Jazz music, as is also the case with the old down-home spirituals, gospel and jubilee songs, jumps, shouts and moans, is essentially an American vernacular or idiomatic modification of musical conventions imported from Europe, beginning back during the time of the early settlers of the original colonies.
Now, one can often get away with playing music by ear when it is not being recorded, but writing is another matter; its mistakes are not forgotten because they are still there to confuse us.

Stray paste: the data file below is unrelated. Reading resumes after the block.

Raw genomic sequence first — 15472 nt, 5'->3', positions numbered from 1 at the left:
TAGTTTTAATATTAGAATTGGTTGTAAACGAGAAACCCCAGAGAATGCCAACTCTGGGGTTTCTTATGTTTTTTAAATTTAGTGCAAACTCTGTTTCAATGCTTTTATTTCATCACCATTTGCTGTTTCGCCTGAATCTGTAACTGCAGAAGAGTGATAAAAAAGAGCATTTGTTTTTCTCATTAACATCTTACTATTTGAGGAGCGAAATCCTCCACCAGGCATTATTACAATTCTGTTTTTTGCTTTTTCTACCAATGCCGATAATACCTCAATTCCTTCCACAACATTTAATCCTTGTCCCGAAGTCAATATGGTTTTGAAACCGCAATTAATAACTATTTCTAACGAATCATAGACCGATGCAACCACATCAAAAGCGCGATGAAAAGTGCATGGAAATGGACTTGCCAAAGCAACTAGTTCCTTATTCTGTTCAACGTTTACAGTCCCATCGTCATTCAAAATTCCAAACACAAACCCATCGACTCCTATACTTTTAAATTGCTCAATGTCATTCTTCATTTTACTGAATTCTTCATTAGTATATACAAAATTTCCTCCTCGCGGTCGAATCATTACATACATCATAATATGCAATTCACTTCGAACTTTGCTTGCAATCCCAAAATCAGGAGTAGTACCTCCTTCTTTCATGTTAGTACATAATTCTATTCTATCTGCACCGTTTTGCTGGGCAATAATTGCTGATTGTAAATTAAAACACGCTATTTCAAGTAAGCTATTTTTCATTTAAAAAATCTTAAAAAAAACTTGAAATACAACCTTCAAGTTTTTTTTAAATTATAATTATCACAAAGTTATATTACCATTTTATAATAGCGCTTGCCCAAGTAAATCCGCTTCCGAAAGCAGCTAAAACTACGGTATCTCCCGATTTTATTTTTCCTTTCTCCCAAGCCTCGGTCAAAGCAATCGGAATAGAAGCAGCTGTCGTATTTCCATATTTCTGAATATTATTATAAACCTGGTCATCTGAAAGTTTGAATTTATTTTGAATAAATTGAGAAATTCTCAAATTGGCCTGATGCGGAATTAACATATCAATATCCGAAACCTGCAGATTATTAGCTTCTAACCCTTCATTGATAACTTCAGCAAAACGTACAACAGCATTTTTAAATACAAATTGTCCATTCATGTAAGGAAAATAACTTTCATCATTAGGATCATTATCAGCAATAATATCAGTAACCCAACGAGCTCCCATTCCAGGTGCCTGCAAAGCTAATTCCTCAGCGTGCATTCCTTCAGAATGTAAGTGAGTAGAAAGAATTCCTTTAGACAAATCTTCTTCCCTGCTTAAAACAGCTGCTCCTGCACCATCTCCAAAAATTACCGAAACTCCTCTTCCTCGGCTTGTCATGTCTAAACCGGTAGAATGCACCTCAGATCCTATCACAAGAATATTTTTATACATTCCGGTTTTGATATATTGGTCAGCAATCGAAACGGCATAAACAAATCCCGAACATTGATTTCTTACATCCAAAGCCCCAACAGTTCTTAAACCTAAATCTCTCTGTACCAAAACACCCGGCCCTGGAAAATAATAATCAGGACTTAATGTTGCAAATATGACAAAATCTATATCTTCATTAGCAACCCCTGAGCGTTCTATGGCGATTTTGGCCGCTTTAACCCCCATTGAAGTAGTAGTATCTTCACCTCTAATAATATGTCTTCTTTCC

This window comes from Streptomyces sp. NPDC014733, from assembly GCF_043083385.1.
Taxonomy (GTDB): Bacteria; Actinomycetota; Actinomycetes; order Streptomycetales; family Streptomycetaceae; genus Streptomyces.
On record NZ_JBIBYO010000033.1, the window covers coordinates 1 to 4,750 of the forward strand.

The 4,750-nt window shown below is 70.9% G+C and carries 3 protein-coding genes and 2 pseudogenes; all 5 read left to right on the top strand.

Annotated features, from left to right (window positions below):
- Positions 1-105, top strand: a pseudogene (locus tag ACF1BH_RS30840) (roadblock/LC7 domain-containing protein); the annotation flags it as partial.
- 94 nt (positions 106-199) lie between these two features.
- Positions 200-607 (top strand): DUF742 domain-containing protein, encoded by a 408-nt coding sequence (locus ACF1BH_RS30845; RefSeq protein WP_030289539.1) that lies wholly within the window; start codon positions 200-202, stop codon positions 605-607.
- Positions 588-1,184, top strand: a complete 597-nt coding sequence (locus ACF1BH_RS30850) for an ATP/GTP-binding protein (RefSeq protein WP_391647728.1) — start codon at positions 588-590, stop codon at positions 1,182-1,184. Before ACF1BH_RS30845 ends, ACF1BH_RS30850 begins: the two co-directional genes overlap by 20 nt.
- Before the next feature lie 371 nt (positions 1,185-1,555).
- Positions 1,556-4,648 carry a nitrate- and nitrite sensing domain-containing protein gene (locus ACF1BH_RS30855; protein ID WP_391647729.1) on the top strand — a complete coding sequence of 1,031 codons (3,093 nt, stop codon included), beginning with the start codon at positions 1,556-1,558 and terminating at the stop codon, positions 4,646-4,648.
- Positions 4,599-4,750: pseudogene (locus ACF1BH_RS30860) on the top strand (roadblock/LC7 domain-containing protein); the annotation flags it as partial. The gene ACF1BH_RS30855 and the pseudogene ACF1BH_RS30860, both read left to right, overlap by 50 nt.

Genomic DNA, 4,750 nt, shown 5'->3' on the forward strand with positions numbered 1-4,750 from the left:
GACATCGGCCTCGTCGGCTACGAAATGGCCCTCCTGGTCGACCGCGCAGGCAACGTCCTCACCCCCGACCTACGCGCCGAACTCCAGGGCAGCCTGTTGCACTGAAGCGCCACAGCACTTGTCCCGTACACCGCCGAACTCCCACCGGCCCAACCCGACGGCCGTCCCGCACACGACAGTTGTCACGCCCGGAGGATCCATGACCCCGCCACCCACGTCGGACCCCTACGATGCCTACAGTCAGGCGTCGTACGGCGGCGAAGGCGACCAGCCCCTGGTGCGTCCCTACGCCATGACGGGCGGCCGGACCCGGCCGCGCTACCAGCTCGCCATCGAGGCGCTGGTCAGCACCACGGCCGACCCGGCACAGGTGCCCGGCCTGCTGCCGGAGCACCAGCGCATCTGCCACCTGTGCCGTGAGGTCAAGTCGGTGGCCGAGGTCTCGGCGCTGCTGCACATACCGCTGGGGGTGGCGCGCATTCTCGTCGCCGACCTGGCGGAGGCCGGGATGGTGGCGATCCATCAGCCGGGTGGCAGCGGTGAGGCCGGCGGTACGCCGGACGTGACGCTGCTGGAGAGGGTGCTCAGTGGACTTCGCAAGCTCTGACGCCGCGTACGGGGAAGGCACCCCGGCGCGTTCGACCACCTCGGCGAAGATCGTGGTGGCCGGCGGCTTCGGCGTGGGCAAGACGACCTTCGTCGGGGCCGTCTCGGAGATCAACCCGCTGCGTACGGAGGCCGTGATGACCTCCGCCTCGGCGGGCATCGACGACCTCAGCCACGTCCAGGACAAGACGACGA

As any competent student of literary composition knows, the more natural and casual a voice sounds in print, the more likely it is to have been edited time and again.
Effective stream-of-consciousness narration is the product of verbal precision, not just of literal documentation. It is decidedly not a matter of unedited free-association.
A jazz tune, melody, or composition is usually based on either a traditional twelve-bar, eight-bar, or four-bar blues chorus or on the thirty-two-bar chorus of the American popular song.